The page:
February was a disappointing month for Encana (NYSE:ECA) investors. On the one hand, the company reported solid fourth-quarter results and won the praise of several analysts. However, neither was enough to overcome tumbling natural gas prices, which pushed the stock down more than 12% for the month.
As mentioned, Encana reported decent fourth-quarter results last month, with adjusted earnings coming in at $85 million, or $0.09 per share, which beat the consensus estimate by $0.06 per share. Declining costs fueled that result, including shrinking interest expenses after the company paid off $1.1 billion in debt during the year. The company was certainly pleased with its results, which was evident in comments made by CEO Dough Settles, who said in the earnings press release that its "performance through the fourth-quarter created a powerful launch pad for our five-year plan."
Analysts tended to agree. For example, a TD Securities analyst said that the company had largely de-risked its 2017 drilling program by ramping up activity before the end of 2016. Because of that, Encana had less competition for drilling services, which was a big reason why it expects to hold drilling costs flat this year despite the expectation for some cost inflation.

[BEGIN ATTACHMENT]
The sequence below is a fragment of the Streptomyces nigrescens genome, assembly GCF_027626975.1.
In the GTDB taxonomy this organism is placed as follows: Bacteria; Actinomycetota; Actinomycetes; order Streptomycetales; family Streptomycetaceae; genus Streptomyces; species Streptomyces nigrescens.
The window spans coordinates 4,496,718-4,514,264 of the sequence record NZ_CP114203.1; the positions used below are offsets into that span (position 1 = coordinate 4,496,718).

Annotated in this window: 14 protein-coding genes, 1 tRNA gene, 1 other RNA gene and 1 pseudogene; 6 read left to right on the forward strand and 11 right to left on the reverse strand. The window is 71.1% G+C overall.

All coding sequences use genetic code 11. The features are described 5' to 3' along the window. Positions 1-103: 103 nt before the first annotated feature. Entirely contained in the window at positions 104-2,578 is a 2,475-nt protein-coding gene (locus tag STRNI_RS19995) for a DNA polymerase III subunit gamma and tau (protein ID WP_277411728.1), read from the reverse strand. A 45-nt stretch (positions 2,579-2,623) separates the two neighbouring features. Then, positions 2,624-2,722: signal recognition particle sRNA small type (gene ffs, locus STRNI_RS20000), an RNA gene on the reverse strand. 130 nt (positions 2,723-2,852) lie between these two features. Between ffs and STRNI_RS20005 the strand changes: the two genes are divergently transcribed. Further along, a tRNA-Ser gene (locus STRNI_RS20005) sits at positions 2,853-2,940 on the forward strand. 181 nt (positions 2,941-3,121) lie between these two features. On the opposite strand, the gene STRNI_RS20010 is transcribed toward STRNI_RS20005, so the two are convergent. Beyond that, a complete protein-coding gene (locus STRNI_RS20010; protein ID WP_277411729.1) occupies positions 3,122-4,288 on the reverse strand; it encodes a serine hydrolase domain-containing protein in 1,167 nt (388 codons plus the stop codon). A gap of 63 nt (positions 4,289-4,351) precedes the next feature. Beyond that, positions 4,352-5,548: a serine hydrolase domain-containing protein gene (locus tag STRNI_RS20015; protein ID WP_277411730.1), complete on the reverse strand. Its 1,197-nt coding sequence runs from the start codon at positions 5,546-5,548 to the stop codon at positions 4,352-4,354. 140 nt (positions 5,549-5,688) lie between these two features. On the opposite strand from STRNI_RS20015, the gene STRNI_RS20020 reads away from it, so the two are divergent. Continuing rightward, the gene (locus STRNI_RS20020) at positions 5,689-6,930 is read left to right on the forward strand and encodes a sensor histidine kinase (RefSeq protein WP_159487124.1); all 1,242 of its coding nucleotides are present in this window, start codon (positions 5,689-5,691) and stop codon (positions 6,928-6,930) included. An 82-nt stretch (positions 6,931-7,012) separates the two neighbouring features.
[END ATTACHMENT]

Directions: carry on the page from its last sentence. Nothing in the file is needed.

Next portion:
Meanwhile, a JP Morgan analyst initiated coverage on the stock last month, starting it with an overweight rating and a $16 price target. Fueling that bullish stance was the expectation that Encana's Permian and Montney assets will enable it to deliver 390% cash flow growth through 2021, which is above its 300% growth forecast.
Despite the reasons for optimism, Encana's stock started selling off toward the end of last month after natural gas prices plunged due to warmer-than-expected temperatures. In fact, according to NOAA, this past February was the warmest one since 1954. Because of that, natural gas storage draws were much less than the five-year average, causing gas prices to tumble nearly 20% for the month and sending several natural gas-producing stocks down by double digits as well.
While Encana's focus has been on oil in recent years, the company is still a significant gas producer, which is why its stock got caught up in that downdraft.
Encana had been on quite a run before last month's sell-off, up nearly 200% over the past year thanks to the progress it made on getting costs down, shoring up the balance sheet, and growing oil production. In fact, the company is just getting started on its plan to deliver significant cash flow growth over the next few years even if oil and gas prices remain weak. Because of that, last month's sell-off could very well be a buying opportunity for long-term investors.